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Suicide Squad game marches on after $200M loss with new, DEI version of character Mrs. Freeze
Photo by Kevin Winter/Getty Images/Photo Illustration by Pavlo Gonchar/SOPA Images/LightRocket via Getty Images

Suicide Squad game marches on after $200M loss with new, DEI version of character Mrs. Freeze

The studio is introducing a version of the character's wife that is wildly different from previous portrayals.

Suicide Squad: Kill the Justice League is pushing forward with a new depiction of a classic character.

The game was released in May 2024 by Rocksteady Studios, a subsidiary of Warner Bros. Games, and was a $200 million disaster. The studio later said revenues for the entire parent company went from a reported $607 million in Q1 2023 down to just $184 million in Q1 2024, a 70% decrease.

However, the studio has seemingly taken zero cues from its audience.

Shortly after the game's freefall, Warner Bros. Games launched a leadership program for women and non-binary individuals aimed at making the video game industry less male. Announced by startup and tech community Built In, the Women and Non-Binary Leadership Program had the stated goal of upending the gaming industry's allegedly male-dominated characterization.

'They perceive femininity and female anatomy as threats to society.'

Weeks later, the Suicide Squad game is moving forward with Season 2, despite fewer than 500 people currently playing the game on the Steam platform, according to PC Gamer. These concurrent gaming stats are absolutely abysmal figures for a project of such a magnitude.

It seems at least one new character is ready for launch in the new season, and it is Mrs. Freeze — not Mr. Freeze — but his wife, whose character name is Nora Fries.

Mr. Freeze was typically portrayed as a bald man with varying degrees of scientist looks and was played by Arnold Schwarzenegger in 1997's "Batman & Robin."

At the same time, there exist near limitless depictions of Mrs. Freeze as a classically beautiful blonde woman. The character was played by model Vendela Kirsebom in the aforementioned 1997 flick.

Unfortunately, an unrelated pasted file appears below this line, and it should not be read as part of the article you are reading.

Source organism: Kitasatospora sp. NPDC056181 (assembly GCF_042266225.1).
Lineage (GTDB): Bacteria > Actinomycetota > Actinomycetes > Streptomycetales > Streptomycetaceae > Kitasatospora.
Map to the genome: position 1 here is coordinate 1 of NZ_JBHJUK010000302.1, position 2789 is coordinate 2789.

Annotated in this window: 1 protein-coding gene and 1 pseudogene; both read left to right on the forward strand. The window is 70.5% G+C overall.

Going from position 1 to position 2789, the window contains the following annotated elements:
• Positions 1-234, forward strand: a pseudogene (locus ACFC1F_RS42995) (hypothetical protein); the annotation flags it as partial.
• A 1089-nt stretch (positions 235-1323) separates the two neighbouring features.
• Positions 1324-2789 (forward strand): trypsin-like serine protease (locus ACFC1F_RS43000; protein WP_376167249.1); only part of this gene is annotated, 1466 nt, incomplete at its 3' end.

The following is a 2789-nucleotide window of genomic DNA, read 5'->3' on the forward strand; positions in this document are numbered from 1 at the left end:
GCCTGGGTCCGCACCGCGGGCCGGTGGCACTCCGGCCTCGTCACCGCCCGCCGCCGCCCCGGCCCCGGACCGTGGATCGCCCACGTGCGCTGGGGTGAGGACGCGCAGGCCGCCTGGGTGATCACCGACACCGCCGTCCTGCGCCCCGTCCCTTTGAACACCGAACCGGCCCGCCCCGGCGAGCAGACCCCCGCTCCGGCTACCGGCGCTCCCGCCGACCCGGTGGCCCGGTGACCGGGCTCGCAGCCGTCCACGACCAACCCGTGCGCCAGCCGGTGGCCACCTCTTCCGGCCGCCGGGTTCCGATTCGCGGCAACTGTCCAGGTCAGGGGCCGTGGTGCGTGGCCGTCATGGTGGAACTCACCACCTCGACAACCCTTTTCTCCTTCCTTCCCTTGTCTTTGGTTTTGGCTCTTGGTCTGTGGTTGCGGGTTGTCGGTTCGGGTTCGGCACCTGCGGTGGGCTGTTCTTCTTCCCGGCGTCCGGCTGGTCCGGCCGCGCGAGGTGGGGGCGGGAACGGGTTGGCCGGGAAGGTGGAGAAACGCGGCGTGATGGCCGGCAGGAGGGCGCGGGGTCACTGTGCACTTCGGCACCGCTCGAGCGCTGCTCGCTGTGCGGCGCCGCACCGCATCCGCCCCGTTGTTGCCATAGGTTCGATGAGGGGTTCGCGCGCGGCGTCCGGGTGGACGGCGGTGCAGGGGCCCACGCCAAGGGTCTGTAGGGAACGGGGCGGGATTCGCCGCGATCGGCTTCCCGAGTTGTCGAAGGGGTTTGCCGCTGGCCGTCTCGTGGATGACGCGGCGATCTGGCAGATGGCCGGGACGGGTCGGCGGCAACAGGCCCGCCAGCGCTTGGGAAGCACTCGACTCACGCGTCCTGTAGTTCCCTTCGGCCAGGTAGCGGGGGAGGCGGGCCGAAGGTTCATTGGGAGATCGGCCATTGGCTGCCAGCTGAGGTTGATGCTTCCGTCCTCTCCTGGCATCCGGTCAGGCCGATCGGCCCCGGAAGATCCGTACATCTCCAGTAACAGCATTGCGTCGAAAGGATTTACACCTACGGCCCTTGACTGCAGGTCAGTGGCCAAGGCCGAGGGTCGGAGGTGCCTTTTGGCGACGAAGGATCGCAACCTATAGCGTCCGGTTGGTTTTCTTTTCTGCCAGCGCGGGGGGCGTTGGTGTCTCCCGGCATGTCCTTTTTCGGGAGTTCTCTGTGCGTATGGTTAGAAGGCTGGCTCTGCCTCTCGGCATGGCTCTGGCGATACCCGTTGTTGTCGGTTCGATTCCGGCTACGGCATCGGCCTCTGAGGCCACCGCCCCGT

It seems the video game studio decided not to go with anything in the vicinity of the usual portrayal of Mrs. Freeze. In previous iterations, she was cryogenically frozen by Mr. Freeze in hopes of finding a cure for her illness. Now, she is seemingly portrayed as taking over her husband's role.

One gamer even took it as far as to describe the new character as looking like a "non-binary Karen they/them."

The same account, with over 20,000 followers, suggested the studios sees feminine attributes as a threat.

"I predicted this before the game's release, and the backlash was intense. They perceive femininity and female anatomy as threats to society."

The short-haired depiction is actually so far off that outlets have theorized it must be from an alternate/timeline or universe.

The character art follows the recent revelation from a video game artist that it is very difficult get studios to depict beautiful women in modern games.

Del Walker, an artist who has worked on Star Wars and Batman games, said that "after 10 iterations the concept or model comes back without a speck of the original beauty I pitched."

Walker added that it wasn't only the faces of the characters that have been changed but their entire likenesses, ages, and attitudes.

Gamers have pointed out the many examples of dampening beauty, such as Star Wars Outlaws character model Humberly González.

A recent remake of the classic Perfect Dark video game was also dragged for hardening the jawline of beloved hero Joanna Dark.

This appeared to be a similar instance with Suicide Squad: Kill the Justice League, as the studio has seemed unwilling to depart from the diversity, equity, and inclusion parameters it set for itself during its production by involving diversity consulting company Sweet Baby Inc.

The game has faced significant backlash and calls for boycotts throughout its time on the market.

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Andrew Chapados

Andrew Chapados

Andrew Chapados is a writer focusing on sports, culture, entertainment, gaming, and U.S. politics. The podcaster and former radio-broadcaster also served in the Canadian Armed Forces, which he confirms actually does exist.
@andrewsaystv →